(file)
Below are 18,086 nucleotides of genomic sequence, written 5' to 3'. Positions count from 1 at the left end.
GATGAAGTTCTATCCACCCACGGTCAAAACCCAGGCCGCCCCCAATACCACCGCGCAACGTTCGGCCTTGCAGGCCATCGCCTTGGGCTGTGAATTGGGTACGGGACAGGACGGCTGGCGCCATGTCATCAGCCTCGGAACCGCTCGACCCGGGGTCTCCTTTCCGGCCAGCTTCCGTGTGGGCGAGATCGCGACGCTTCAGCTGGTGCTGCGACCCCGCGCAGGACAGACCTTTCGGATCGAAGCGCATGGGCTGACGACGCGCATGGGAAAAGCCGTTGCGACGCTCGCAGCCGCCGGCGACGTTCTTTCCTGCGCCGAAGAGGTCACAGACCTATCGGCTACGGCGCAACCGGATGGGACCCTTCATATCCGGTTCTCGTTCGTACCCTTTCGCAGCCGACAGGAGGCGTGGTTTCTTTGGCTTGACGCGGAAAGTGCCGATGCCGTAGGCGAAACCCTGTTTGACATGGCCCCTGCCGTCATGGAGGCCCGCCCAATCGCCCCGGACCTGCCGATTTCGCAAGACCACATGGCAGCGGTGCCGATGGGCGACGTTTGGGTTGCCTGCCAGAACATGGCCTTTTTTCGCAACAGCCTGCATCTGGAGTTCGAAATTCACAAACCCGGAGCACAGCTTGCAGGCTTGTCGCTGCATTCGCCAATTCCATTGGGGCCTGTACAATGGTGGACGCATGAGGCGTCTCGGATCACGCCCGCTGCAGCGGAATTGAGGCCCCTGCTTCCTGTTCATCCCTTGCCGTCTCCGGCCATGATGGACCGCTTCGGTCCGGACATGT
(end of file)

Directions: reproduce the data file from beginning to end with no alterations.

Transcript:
Below are 18,086 nucleotides of genomic sequence, written 5' to 3'. Positions count from 1 at the left end.
GATGAAGTTCTATCCACCCACGGTCAAAACCCAGGCCGCCCCCAATACCACCGCGCAACGTTCGGCCTTGCAGGCCATCGCCTTGGGCTGTGAATTGGGTACGGGACAGGACGGCTGGCGCCATGTCATCAGCCTCGGAACCGCTCGACCCGGGGTCTCCTTTCCGGCCAGCTTCCGTGTGGGCGAGATCGCGACGCTTCAGCTGGTGCTGCGACCCCGCGCAGGACAGACCTTTCGGATCGAAGCGCATGGGCTGACGACGCGCATGGGAAAAGCCGTTGCGACGCTCGCAGCCGCCGGCGACGTTCTTTCCTGCGCCGAAGAGGTCACAGACCTATCGGCTACGGCGCAACCGGATGGGACCCTTCATATCCGGTTCTCGTTCGTACCCTTTCGCAGCCGACAGGAGGCGTGGTTTCTTTGGCTTGACGCGGAAAGTGCCGATGCCGTAGGCGAAACCCTGTTTGACATGGCCCCTGCCGTCATGGAGGCCCGCCCAATCGCCCCGGACCTGCCGATTTCGCAAGACCACATGGCAGCGGTGCCGATGGGCGACGTTTGGGTTGCCTGCCAGAACATGGCCTTTTTTCGCAACAGCCTGCATCTGGAGTTCGAAATTCACAAACCCGGAGCACAGCTTGCAGGCTTGTCGCTGCATTCGCCAATTCCATTGGGGCCTGTACAATGGTGGACGCATGAGGCGTCTCGGATCACGCCCGCTGCAGCGGAATTGAGGCCCCTGCTTCCTGTTCATCCCTTGCCGTCTCCGGCCATGATGGACCGCTTCGGTCCGGACATGT